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The Igreja da Misericórdia

I was pleased I was allowed to take photos inside as the interior has some stunning azulejos which depict the fourteen Works of Mercy that inspired the founding of the sisterhood, plus scenes from the life of Christ. These date from the 18th century as do the altar and retablo which are even more striking.

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In the Igreja da Misericórdia

We climbed the narrow spiral steps of the bell tower, finding the view interesting but not spectacular. And we visited a very good temporary exhibition of photography which seemed to have no links to the church that we could fathom!

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The view from the bell tower, Igreja da Misericórdia

Continuing up the hill we came to the camera obscura in an old water tower. The garden at the foot of the tower had some attractive plants and another good photo exhibition, this time macro insect photography. I was pleased to find that there was a lift to the top of the tower, and enjoyed the 'tour' of the town given by our guide as he described the scenes displayed on the camera's disc.

The castle gardens

From the tower we went to the ruined castle. Its small garden was beautifully scented and full of colourful poppies. We climbed to the ramparts for views down to the town (the photo at the top of the page was taken there).

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In the castle gardens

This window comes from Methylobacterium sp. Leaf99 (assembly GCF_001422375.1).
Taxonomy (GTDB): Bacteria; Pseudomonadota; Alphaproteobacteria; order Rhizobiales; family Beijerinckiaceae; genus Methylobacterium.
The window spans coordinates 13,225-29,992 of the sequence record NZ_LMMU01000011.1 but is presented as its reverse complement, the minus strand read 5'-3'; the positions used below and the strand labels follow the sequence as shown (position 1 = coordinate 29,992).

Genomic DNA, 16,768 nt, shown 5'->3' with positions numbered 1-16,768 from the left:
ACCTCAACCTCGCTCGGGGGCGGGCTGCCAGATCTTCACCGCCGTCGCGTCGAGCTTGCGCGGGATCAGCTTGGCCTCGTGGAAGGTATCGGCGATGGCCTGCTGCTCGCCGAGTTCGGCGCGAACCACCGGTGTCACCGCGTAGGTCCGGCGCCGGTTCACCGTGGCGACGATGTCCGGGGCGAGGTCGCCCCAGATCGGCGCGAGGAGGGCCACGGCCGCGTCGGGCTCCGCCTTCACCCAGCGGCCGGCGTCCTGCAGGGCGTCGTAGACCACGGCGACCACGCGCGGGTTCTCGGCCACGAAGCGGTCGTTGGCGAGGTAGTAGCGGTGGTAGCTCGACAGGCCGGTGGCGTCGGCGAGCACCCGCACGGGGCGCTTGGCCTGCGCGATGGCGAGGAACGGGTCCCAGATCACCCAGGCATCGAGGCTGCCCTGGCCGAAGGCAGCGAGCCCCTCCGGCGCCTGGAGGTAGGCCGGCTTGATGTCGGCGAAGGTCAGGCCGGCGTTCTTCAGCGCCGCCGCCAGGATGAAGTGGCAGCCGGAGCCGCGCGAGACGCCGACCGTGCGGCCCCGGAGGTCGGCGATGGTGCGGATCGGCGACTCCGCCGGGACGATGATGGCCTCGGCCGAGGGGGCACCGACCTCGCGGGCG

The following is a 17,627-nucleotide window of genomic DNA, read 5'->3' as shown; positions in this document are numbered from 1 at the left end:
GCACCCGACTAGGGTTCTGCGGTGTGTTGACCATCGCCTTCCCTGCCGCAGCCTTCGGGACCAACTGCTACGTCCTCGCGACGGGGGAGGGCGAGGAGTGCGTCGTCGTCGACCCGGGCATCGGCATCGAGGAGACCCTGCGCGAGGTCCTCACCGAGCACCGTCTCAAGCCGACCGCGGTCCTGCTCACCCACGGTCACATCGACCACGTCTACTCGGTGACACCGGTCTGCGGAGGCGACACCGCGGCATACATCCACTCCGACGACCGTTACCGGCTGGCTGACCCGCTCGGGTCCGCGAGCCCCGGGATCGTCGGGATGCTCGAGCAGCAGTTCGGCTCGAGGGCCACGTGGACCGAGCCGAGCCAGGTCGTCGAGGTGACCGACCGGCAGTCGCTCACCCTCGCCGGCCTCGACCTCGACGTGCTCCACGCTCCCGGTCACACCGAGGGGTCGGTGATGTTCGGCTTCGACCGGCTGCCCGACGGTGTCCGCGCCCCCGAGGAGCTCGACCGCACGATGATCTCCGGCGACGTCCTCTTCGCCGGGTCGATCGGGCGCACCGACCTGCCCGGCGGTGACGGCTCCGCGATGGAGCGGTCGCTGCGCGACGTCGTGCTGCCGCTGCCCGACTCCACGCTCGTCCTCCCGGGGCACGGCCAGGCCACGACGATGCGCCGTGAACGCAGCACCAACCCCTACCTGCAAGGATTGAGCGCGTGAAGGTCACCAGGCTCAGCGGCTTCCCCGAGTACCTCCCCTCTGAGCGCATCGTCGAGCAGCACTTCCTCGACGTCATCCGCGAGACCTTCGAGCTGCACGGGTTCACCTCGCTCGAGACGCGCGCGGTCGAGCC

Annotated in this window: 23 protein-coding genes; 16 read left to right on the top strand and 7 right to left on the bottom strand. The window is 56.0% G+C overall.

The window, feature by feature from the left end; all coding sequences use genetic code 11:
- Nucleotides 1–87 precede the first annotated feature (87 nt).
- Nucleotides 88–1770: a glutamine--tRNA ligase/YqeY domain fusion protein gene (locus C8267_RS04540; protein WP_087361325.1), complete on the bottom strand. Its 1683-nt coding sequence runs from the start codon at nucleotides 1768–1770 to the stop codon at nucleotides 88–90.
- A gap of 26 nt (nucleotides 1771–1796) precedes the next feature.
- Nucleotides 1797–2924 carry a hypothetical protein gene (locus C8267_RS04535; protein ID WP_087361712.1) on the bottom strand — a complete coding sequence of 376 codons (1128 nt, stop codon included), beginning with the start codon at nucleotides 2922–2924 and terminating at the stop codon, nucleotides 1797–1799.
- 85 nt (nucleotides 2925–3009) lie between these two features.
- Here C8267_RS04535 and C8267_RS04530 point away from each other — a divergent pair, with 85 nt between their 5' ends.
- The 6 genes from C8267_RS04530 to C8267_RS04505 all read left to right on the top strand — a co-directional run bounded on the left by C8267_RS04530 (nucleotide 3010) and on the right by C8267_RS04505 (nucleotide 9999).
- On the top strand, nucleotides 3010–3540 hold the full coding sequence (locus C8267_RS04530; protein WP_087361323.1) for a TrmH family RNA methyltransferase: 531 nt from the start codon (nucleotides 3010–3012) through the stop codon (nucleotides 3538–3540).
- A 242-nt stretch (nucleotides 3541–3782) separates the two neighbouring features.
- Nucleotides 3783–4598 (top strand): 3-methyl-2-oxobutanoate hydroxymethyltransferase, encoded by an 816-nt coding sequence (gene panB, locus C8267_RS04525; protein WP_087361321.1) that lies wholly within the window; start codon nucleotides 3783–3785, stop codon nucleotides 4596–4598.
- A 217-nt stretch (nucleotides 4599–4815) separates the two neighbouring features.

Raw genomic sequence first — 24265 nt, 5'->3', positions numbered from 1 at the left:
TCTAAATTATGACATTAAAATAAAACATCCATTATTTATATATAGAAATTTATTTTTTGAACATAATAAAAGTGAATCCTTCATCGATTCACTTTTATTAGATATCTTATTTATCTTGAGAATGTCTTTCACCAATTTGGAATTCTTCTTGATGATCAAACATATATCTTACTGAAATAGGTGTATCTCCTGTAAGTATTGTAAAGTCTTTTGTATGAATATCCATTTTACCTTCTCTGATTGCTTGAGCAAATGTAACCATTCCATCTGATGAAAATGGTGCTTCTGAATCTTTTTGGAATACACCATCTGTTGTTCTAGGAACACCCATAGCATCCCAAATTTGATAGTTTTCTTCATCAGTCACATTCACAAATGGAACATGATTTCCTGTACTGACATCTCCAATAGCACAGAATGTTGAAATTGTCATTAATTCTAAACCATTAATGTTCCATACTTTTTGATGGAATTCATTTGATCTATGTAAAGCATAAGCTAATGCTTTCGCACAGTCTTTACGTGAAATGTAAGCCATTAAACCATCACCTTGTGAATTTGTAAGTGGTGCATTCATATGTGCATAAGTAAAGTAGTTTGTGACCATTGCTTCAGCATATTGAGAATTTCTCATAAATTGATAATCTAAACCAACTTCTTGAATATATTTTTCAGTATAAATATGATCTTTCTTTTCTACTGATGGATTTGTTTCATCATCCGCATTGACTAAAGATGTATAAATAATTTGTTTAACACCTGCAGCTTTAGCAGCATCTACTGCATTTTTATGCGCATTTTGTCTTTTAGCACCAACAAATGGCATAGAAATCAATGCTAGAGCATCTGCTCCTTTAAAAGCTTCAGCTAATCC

By now it was nearly lunchtime so we headed back down the hill and found a restaurant with open air seating on the far side of the river. We had an excellent meal here - tuna steak sandwich for Chris, goats cheese on toast with honey and almonds for me, along with a small side salad. And we enjoyed the setting, although the wind off the river was a bit sharp in the shade.

Afternoon in Tavira

After lunch we strolled around some of the streets on that far side of the river before crossing back to do the same on ‘our’ side. Our footsteps led us along to the old fish market, now converted for use by shops and bars. In the nearby side streets we discovered an old unrestored but photogenic church, and some attractive doors and azulejos. I became somewhat obsessed with photographing the latter, so only include a few here, along with a selection of other photos I took that afternoon.

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A few azulejos